To let a page use compressed script files, map a file extension – we’ll use .jsz – to the text/javascript mime type, and add the gzip encoding to that. This tells the server to tell the browser that .jsz files are javascript files with the gzip encoding.

In Apache, we can do this through an .htaccess file:

   1: AddType “text/javascript" .jsz
   2: AddEncoding gzip .jsz

I’ll get back on how to do this in IIS at a later stage, since I don’t have an installation I can mess with right now :P

To gzip the file, we just have to use a blindingly simple command:

   1: gzip -c script.js > script.jsz

We can now call the .jsz file as we would call a normal javascript file. Remember that you can also use modules like mod_gzip to compress other outgoing content.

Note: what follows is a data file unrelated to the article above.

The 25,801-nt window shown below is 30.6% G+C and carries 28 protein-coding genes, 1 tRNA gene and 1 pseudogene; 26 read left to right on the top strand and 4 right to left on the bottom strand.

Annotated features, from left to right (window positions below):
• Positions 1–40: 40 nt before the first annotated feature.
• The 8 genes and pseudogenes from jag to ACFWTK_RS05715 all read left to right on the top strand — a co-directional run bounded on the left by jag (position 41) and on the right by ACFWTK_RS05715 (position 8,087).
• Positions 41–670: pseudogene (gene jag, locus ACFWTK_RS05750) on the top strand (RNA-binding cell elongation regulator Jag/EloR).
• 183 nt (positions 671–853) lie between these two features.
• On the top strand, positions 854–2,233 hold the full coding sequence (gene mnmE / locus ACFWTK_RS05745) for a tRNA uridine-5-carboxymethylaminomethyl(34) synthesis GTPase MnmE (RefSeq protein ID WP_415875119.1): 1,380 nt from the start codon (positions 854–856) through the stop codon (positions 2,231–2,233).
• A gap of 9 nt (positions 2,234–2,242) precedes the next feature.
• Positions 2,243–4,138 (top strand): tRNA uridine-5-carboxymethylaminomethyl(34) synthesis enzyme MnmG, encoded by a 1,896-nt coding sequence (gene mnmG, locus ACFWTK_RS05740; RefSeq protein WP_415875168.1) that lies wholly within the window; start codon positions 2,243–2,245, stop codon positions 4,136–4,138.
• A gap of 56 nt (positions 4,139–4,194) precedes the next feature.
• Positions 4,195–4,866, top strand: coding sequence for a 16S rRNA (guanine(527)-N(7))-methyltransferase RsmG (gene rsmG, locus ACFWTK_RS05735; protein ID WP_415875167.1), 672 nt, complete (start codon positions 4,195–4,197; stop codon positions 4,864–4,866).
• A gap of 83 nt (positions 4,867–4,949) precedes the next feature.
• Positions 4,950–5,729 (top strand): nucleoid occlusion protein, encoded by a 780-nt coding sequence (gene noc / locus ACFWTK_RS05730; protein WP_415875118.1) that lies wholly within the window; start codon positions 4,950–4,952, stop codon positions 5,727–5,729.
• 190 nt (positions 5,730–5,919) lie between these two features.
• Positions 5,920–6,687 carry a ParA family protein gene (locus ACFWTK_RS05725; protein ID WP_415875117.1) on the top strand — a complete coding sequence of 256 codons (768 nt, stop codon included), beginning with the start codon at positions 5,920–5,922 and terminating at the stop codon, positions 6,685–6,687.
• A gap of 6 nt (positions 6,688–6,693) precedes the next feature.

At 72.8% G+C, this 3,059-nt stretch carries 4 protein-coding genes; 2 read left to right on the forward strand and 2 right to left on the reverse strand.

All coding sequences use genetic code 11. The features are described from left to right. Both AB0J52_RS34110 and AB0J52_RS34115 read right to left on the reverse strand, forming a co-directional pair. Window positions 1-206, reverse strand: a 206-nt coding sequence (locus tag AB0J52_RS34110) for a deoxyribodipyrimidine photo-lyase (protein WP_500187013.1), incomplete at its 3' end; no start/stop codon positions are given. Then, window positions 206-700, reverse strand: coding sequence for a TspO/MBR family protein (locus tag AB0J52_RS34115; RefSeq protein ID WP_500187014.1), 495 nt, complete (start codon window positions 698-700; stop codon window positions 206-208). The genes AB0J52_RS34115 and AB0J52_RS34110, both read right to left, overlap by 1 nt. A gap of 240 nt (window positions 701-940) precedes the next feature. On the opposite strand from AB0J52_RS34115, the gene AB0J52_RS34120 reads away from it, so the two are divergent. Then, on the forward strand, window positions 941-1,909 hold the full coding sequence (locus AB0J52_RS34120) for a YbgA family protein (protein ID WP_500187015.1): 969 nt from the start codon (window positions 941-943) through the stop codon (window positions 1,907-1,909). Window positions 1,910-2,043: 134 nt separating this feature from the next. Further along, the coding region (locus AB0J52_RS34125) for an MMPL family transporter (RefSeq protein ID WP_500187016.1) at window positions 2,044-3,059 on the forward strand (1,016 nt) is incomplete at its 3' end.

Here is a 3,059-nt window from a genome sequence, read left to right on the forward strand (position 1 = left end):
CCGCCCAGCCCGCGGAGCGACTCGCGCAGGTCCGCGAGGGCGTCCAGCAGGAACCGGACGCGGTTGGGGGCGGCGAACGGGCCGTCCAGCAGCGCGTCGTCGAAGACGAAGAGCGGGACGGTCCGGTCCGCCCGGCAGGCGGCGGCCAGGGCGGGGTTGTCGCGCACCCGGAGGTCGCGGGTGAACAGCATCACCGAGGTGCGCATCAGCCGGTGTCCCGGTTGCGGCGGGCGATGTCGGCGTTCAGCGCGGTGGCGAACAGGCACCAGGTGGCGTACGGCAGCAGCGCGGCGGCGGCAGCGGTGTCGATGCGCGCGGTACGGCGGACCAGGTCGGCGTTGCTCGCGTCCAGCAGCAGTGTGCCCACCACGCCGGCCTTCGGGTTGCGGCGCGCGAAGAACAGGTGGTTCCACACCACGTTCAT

… And that should hopefully keep everything running smoothly.

kick it on DotNetKicks.com

About these ads

2 comments so far

  1. Arjan`s World on

    […] Size does matter – Karlagius […]

  2. karlagius on

    Further reading: Smashing magazine has a great post on cleaning up and reducing CSS file sizes at http://www.makeuseof.com/tag/useful-tools-to-check-clean-and-optimize-your-css-file/


Leave a Reply

Fill in your details below or click an icon to log in:

WordPress.com Logo

You are commenting using your WordPress.com account. Log Out / Change )

Twitter picture

You are commenting using your Twitter account. Log Out / Change )

Facebook photo

You are commenting using your Facebook account. Log Out / Change )

Google+ photo

You are commenting using your Google+ account. Log Out / Change )

Connecting to %s

Follow

Get every new post delivered to your Inbox.

%d bloggers like this: